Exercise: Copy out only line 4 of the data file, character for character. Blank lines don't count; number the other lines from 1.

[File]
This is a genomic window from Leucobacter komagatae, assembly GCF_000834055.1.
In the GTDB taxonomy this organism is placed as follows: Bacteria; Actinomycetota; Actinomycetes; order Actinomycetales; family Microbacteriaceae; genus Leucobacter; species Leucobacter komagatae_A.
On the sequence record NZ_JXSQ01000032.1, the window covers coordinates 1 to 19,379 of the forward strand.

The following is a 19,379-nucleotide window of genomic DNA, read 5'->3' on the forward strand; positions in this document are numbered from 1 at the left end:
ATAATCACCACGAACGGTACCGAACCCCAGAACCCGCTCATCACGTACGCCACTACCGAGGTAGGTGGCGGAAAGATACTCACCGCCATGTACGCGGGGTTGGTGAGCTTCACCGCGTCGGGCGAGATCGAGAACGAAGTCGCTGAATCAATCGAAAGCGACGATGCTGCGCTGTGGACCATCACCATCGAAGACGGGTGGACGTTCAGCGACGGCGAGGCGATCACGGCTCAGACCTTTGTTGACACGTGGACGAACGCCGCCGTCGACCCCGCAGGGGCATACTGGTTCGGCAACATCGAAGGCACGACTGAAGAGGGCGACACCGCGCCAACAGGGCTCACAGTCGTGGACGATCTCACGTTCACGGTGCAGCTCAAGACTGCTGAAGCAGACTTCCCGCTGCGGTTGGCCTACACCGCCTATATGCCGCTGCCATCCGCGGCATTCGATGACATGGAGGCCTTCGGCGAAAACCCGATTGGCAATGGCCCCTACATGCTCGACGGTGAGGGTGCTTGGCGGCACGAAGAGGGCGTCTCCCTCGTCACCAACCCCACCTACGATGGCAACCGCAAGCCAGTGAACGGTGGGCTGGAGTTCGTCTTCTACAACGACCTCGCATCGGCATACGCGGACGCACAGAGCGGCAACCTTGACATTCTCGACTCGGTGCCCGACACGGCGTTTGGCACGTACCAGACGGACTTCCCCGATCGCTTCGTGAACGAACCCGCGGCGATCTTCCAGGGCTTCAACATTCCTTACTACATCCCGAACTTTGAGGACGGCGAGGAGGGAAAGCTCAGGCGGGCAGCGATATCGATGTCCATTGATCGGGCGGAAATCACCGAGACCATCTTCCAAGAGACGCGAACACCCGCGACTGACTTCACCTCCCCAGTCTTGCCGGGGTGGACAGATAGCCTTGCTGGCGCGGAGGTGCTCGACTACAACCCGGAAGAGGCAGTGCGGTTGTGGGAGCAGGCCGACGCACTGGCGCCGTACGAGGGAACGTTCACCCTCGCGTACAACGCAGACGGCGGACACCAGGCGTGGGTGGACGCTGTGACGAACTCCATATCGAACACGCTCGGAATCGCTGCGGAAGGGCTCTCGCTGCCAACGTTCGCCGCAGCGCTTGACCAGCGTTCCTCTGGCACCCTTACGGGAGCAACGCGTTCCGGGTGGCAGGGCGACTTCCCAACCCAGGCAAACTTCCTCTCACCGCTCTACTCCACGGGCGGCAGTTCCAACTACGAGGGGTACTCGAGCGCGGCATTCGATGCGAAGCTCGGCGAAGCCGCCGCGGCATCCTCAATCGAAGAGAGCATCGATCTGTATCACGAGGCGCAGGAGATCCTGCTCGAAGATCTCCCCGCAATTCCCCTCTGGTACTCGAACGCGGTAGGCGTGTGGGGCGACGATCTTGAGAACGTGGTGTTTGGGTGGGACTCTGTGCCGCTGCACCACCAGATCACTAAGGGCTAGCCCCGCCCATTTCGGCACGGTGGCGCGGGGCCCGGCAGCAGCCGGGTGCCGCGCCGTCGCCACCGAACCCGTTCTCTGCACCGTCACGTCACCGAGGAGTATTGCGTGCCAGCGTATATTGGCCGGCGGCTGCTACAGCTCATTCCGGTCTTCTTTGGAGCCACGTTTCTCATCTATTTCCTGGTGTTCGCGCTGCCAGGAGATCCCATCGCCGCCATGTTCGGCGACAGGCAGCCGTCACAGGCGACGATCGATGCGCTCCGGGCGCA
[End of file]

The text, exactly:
The following is a 19,379-nucleotide window of genomic DNA, read 5'->3' on the forward strand; positions in this document are numbered from 1 at the left end: